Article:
Malaysia yesterday suspended for three months the publishing permits of two business newspapers owned by The Edge Media Group - the second media outlet to be targeted by the government this week as it tries to tamp down critical reports about alleged wrongdoings at state investor 1Malaysia Development Berhad (1MDB), whose financial woes have shaken Prime Minister Najib Razak's leadership.
The Home Ministry is suspending permits for The Edge Weekly and The Edge Financial Daily - which have a total staff strength of 350 - from next Monday, after blocking the Sarawak Report news website last Monday.
According to the Edge group, the Home Ministry said in its letter that the publications were judged to be "prejudicial or likely to be prejudicial to public order, security or likely to alarm public opinion, or is likely to be prejudicial to public and national interest".
The move cast a chill among journalists as they wondered whether a wider crackdown on the media and government dissenters who wrote or spoke about 1MDB is coming.
CHILL IN MEDIA CIRCLES
As fellow journalists, we are concerned that The Edge has been suspended. The Star went through a similar experience in 1987, when we were closed down for five months... In the age of online news and social media, it is difficult to see how the suspension of The Edge will be effective.
MS LEANNE GOH, The Star newspaper's editor-in-chief
The authorities in the meantime detained a third man yesterday who has been linked to 1MDB in the ongoing probe.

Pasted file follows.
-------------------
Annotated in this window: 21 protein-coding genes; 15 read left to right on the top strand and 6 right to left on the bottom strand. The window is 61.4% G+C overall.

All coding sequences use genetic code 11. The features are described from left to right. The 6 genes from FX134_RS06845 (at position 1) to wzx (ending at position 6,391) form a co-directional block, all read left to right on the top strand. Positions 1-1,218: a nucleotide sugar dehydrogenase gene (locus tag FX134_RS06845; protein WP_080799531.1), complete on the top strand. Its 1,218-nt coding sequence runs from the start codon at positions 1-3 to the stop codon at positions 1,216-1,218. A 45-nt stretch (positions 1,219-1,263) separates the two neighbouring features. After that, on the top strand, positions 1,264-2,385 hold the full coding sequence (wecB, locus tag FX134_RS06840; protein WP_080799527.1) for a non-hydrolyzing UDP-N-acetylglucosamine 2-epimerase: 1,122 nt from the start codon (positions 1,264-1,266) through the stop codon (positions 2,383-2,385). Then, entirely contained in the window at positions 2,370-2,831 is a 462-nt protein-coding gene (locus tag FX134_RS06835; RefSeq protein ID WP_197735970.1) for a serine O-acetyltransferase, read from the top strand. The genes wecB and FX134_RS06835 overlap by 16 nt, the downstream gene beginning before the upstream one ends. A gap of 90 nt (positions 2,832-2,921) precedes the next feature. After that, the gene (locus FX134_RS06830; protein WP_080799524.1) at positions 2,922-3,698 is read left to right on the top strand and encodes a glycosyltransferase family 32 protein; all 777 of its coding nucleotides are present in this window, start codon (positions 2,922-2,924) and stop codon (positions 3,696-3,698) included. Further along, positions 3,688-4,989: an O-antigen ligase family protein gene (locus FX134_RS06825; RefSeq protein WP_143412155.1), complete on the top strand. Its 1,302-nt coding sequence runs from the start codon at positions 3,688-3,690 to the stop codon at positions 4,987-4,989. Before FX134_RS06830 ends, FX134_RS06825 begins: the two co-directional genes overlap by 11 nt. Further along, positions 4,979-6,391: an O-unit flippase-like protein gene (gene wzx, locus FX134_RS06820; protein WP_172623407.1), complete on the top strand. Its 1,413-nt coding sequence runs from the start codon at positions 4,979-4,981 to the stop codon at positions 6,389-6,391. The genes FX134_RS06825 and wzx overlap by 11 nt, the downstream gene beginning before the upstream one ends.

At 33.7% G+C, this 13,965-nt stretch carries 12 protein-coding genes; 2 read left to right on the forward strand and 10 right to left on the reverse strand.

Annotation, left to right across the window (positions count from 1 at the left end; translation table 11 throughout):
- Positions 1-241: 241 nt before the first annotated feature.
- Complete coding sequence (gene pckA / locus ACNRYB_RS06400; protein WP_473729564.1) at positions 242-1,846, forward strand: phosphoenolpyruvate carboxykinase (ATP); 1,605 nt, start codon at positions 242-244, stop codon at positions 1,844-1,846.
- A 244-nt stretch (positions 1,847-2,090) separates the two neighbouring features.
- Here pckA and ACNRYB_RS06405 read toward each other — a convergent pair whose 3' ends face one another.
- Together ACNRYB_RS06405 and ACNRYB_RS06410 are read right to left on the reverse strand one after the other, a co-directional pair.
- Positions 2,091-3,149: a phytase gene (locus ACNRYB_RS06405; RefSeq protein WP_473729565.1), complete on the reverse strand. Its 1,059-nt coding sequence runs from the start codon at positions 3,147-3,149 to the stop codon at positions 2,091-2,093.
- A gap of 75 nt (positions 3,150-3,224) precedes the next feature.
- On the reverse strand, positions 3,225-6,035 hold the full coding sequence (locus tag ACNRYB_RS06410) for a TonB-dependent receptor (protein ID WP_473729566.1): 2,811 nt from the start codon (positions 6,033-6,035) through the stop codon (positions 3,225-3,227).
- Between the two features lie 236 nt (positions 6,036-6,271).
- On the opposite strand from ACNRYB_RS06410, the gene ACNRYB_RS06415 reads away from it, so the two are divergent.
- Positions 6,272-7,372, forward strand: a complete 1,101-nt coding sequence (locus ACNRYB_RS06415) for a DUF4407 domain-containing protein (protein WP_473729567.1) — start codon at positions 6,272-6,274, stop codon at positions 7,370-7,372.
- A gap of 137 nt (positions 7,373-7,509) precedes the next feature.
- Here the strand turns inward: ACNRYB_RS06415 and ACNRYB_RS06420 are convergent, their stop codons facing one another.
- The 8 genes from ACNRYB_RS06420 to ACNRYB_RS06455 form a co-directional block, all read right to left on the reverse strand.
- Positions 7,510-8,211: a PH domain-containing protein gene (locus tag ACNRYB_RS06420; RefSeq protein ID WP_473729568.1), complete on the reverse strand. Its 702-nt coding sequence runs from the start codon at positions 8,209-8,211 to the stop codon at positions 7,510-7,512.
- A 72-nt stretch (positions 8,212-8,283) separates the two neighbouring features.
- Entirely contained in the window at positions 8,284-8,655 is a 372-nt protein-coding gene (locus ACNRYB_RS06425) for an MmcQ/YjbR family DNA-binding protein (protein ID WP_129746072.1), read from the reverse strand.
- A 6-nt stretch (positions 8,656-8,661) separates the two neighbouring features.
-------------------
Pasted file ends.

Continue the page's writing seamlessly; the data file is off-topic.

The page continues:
And the central bank published a poster with pictures of two executives whom it wants to question. They are believed to be linked to businessman Low Taek Jho, who helped set up 1MDB in 2009.
The authorities had on Wednesday interviewed the publisher of The Edge, Datuk Ho Kay Tat.
They also ordered a travel ban on eight opposition politicians and opposition activists, saying that these individuals need to be questioned in the probe over the state investment fund.
Mr Ho said in his response to the ministry's suspension notice: "We don't see how exposing the scam to cheat the people of Malaysia of billions of ringgit can be construed as being detrimental to public and national interest.
"This is nothing more than a move to shut us down in order to shut us up."
Mr Ho said the group would go to court and try to get the suspension lifted. He said the group's publications would continue to be available online.
The Star's editor-in-chief, Ms Leanne Goh, said she was concerned about what had happened.
"As fellow journalists, we are concerned that The Edge has been suspended," she told The Straits Times.
"The Star went through a similar experience in 1987, when we were closed down for five months."
The Star - currently Malaysia's largest English daily - was shut down for five months in 1987, together with Sin Chew Jit Poh and Watan newspapers, amid mounting racial tensions.
"In the age of online news and social media, it is difficult to see how the suspension of The Edge will be effective," added Ms Goh.
The latest move came a day after the country's media watchdog - the Malaysian Communications and Multimedia Commission - held a briefing with online media editors, during which it warned them that publishing articles from the Sarawak Report is banned because the 1MDB issue is currently under investigation.
Well, one Malaysia blogger at least said he would not be cowed by government pressure.
"There is a clampdown against the media, but I will keep writing about 1MDB," former prime minister Mahathir Mohamad told reporters yesterday.